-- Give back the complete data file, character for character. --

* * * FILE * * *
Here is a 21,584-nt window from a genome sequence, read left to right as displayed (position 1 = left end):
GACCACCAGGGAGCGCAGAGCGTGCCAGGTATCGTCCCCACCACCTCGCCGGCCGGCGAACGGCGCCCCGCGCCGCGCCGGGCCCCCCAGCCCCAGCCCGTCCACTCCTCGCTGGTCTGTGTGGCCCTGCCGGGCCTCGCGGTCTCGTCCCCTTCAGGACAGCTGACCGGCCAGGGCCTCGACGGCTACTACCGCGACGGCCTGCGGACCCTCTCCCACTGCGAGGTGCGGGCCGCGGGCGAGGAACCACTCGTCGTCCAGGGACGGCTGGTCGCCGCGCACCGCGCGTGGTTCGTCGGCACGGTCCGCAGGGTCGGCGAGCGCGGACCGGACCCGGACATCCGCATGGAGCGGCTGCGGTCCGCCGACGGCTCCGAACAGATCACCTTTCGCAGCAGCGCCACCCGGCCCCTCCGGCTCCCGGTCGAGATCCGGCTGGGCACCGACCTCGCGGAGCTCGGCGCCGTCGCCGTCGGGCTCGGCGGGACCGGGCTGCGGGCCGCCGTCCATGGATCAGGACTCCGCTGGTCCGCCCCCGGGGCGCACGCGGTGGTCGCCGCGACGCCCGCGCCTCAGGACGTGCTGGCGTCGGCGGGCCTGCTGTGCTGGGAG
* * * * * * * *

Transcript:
Here is a 21,584-nt window from a genome sequence, read left to right as displayed (position 1 = left end):
GACCACCAGGGAGCGCAGAGCGTGCCAGGTATCGTCCCCACCACCTCGCCGGCCGGCGAACGGCGCCCCGCGCCGCGCCGGGCCCCCCAGCCCCAGCCCGTCCACTCCTCGCTGGTCTGTGTGGCCCTGCCGGGCCTCGCGGTCTCGTCCCCTTCAGGACAGCTGACCGGCCAGGGCCTCGACGGCTACTACCGCGACGGCCTGCGGACCCTCTCCCACTGCGAGGTGCGGGCCGCGGGCGAGGAACCACTCGTCGTCCAGGGACGGCTGGTCGCCGCGCACCGCGCGTGGTTCGTCGGCACGGTCCGCAGGGTCGGCGAGCGCGGACCGGACCCGGACATCCGCATGGAGCGGCTGCGGTCCGCCGACGGCTCCGAACAGATCACCTTTCGCAGCAGCGCCACCCGGCCCCTCCGGCTCCCGGTCGAGATCCGGCTGGGCACCGACCTCGCGGAGCTCGGCGCCGTCGCCGTCGGGCTCGGCGGGACCGGGCTGCGGGCCGCCGTCCATGGATCAGGACTCCGCTGGTCCGCCCCCGGGGCGCACGCGGTGGTCGCCGCGACGCCCGCGCCTCAGGACGTGCTGGCGTCGGCGGGCCTGCTGTGCTGGGAG